Americans who chose to ignore repeated public evacuation notices and no travel notices months before the Taliban takeover of Afghanistan are at fault for getting stranded in the chaos-ridden country, top State Department officials suggested this week.
Mark Krikorian, the executive director for the Center for Immigration Studies (CIS), pushed back against the notion that Americans seeking to leave Afghanistan bear some responsibility for getting stuck.
“While I might be sympathetic to this under some circumstances, the president assured Americans in Afghanistan repeatedly that there was no need to leave quickly because our client govt in Kabul had things under control,” Krikorian wrote on Twitter Wednesday in response to Amb. Wilson’s assertions.
While I might be sympathetic to this under some circumstances, the president assured Americans in Afghanistan, repeatedly, that there was no need to leave quickly because our client govt in Kabul had things under control. https://t.co/94NVMTECrp
— Mark Krikorian (@MarkSKrikorian) August 26, 2021
Nearly a month before the Taliban’s aggressive offensive to take over the country culminated with the jihadis entering Kabul on August 15 and declaring victory, the president assured the public Kabul would not fall. The jihadis launched the offensive days after Biden announced the unconditional withdrawal of U.S.-led troops in April.
Nevertheless, Secretary Blinken, echoing comments by Amb. Wilson, a day earlier, indicated on Wednesday that some American travelers bear responsibility for getting stuck in Afghanistan, noting they were warned to leave months before the Taliban takeover but chose to stay.
When Americans visit a foreign country or if they reside there, we encourage them to enroll with the U.S. embassy. Whether they do or not is up to them; it’s voluntary. And then, when Americans leave a foreign country, it’s also up to them to de-enroll.
Given the security situation in Afghanistan, for many years, we have urged Americans not to travel there. We’ve repeatedly asked Americans who are in Afghanistan to enroll. And since March of this year, we’ve sent 19 separate messages to Americans enrolled with the embassy in Kabul, encouraging and then urging them to leave the country.
He noted that the State Department “amplified” those messages on its official website and social media and even offered to pay for their repatriation.
Since the U.S. evacuation operation began on August 14, “We’ve sent more than 20,000 emails to enrolled individuals, initiated more than 45,000 phone calls, and used other means of communication,” Blinken said.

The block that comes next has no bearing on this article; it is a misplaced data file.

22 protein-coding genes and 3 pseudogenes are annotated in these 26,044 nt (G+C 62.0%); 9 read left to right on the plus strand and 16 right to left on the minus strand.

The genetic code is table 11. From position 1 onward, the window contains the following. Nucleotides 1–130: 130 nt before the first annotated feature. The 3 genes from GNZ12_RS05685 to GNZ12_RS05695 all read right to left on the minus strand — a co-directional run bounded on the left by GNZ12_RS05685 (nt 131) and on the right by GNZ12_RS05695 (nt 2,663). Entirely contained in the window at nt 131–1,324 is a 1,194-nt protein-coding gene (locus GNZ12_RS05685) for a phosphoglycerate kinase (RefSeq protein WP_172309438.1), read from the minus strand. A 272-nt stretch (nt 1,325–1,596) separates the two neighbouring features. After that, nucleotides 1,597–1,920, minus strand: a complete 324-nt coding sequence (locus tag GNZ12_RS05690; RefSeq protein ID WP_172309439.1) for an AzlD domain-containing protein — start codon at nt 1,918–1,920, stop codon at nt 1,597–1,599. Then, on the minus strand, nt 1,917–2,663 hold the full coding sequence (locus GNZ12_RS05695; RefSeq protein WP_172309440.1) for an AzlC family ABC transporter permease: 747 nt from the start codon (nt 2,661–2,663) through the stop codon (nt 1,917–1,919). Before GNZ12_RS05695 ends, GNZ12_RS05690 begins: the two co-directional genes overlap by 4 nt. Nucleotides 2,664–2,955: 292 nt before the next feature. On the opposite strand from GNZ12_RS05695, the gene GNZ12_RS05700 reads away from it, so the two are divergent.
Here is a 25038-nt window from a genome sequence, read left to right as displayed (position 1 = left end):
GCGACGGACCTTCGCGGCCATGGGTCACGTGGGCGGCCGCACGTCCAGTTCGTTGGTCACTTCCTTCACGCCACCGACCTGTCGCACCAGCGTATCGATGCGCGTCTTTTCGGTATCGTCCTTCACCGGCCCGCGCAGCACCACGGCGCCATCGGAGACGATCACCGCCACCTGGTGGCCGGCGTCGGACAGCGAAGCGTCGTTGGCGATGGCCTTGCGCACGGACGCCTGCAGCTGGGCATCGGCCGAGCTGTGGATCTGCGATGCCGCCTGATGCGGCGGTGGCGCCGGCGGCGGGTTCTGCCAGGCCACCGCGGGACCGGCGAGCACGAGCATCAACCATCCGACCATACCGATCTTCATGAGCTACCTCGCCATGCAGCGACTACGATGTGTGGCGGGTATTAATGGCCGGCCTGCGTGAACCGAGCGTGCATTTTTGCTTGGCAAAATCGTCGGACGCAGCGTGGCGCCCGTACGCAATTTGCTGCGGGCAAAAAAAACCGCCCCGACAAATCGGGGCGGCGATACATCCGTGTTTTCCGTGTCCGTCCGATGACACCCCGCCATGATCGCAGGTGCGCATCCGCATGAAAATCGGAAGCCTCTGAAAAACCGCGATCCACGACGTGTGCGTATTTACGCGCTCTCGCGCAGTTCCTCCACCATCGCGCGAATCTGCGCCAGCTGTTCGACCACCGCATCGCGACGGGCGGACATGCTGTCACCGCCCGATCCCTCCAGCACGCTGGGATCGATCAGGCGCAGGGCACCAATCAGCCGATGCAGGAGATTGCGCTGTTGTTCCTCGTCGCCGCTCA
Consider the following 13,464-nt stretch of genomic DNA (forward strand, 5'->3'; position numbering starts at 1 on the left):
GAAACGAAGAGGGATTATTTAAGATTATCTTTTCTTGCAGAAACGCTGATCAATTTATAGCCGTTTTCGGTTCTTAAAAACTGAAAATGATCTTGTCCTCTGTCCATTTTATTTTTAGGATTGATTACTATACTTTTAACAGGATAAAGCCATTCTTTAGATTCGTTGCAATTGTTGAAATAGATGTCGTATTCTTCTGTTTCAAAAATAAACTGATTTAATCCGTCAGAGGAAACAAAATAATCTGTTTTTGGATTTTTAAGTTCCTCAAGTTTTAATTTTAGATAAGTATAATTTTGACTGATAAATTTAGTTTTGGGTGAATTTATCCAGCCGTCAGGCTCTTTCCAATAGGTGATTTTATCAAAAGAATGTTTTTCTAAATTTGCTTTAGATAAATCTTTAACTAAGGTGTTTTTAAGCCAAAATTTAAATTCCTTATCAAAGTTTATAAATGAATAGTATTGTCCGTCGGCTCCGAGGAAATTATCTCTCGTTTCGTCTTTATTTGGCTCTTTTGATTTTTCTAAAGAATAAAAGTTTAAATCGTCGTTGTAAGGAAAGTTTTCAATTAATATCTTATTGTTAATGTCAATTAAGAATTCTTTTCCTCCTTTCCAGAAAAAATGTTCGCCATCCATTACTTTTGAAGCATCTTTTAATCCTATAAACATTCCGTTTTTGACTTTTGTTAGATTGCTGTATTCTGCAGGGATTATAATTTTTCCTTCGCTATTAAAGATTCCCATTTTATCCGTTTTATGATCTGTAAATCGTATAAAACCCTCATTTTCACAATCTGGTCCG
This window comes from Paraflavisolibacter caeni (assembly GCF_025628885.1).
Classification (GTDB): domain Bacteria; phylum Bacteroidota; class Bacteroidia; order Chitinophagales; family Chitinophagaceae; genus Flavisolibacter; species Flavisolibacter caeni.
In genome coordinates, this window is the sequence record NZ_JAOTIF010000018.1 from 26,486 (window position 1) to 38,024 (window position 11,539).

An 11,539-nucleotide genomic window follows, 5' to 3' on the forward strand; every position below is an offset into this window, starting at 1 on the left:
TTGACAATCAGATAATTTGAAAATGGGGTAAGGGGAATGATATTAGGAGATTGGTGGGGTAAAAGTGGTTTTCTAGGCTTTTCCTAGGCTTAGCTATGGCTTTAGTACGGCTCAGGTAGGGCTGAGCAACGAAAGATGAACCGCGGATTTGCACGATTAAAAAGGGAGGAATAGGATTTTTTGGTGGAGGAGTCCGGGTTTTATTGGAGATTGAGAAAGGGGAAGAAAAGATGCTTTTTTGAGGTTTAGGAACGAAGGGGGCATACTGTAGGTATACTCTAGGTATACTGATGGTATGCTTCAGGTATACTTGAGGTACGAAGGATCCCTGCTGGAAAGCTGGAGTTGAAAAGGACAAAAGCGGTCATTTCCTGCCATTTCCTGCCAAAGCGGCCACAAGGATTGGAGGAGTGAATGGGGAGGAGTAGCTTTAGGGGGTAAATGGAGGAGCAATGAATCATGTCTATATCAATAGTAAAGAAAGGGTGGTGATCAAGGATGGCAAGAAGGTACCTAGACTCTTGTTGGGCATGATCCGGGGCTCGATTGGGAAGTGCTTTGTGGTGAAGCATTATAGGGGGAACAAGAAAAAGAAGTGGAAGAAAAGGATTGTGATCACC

He asserted that Americans had access to multiple means of communicating with the U.S. State Department if they wanted to leave.
Still, he acknowledged that some Americans in Afghanistan “are understandably very scared.”
The secretary noted that dual nationals have likely resided in Afghanistan for decades and want to stay close to families.
On Tuesday, Amb. Wilson made similar remarks about some American travelers being at fault for getting stranded in Afghanistan.
He told CBS News that despite warnings months ago for Americans to leave Afghanistan, “People chose not to leave. That’s their business. That’s their right. We regret now that many may find themselves in a position that they would rather not be in. And we are determined to try to help them.”
He failed to mention that both Biden and Blinken denied that the U.S. intelligence community warned in recent weeks that the swift collapse of the Afghan government was probable.
U.S. intelligence agencies said they warned Biden about the potential fall of the Afghan government to the Taliban
Blinken admitted reading a cable in mid-July from over two dozen diplomats, including Wilson, warning of the potential fall of Kabul.
Moreover, intelligence officials from Blinken’s department reportedly warned that Kabul would fall, but State officials ignored the warnings, dismissing them as alarmists.
CBS News asked Wilson, “Why didn’t the U.S. get out Americans and our Afghani friends before the Taliban were able to take control of Kabul? You warned about this in a cable. Were you ignored?”
The acting ambassador responded:
We put out repeated warnings, every three weeks, to Americans, going back to, I think, March or April, each one in stronger terms, leave now, leave immediately. Never in my 40 years of working — since I began working at the State Department have I seen such strong language used. People chose not to leave.
On Wednesday, Blinken said approximately 1,500 people who may be Americans remain in Afghanistan, including 500 contacted over the past 24 hours, and provided specific instructions on how to get to the U.S.-controlled airport to board an evacuation flight.
However, he said the administration does not know the number for sure, stressing the estimates are fluid.
His comments came a day before suicide bombers reportedly affiliated with the Islamic State (ISIS) attacked the U.S. military-protected Hamid Karzai Airport used for evacuations, killing dozens, including American troops. The attack marked the deadliest single day for U.S. service members in over a decade.